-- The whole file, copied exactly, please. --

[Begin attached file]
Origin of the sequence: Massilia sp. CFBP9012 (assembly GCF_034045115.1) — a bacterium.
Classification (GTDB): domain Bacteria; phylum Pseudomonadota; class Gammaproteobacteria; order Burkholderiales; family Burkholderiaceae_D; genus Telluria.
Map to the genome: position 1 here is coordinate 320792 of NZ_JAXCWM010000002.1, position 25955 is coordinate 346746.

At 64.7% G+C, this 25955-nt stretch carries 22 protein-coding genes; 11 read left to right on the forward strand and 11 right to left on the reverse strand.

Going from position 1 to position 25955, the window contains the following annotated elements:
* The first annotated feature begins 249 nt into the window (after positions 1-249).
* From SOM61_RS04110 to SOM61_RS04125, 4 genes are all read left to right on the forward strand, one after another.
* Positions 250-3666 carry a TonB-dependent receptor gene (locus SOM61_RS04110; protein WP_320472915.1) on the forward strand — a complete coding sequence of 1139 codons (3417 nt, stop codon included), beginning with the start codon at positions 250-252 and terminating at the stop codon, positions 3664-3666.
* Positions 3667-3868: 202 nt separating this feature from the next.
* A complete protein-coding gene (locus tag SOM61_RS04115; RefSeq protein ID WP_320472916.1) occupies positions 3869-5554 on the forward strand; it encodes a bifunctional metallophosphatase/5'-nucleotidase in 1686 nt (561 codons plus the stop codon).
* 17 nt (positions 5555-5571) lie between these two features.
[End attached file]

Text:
Origin of the sequence: Massilia sp. CFBP9012 (assembly GCF_034045115.1) — a bacterium.
Classification (GTDB): domain Bacteria; phylum Pseudomonadota; class Gammaproteobacteria; order Burkholderiales; family Burkholderiaceae_D; genus Telluria.
Map to the genome: position 1 here is coordinate 320792 of NZ_JAXCWM010000002.1, position 25955 is coordinate 346746.

At 64.7% G+C, this 25955-nt stretch carries 22 protein-coding genes; 11 read left to right on the forward strand and 11 right to left on the reverse strand.

Going from position 1 to position 25955, the window contains the following annotated elements:
* The first annotated feature begins 249 nt into the window (after positions 1-249).
* From SOM61_RS04110 to SOM61_RS04125, 4 genes are all read left to right on the forward strand, one after another.
* Positions 250-3666 carry a TonB-dependent receptor gene (locus SOM61_RS04110; protein WP_320472915.1) on the forward strand — a complete coding sequence of 1139 codons (3417 nt, stop codon included), beginning with the start codon at positions 250-252 and terminating at the stop codon, positions 3664-3666.
* Positions 3667-3868: 202 nt separating this feature from the next.
* A complete protein-coding gene (locus tag SOM61_RS04115; RefSeq protein ID WP_320472916.1) occupies positions 3869-5554 on the forward strand; it encodes a bifunctional metallophosphatase/5'-nucleotidase in 1686 nt (561 codons plus the stop codon).
* 17 nt (positions 5555-5571) lie between these two features.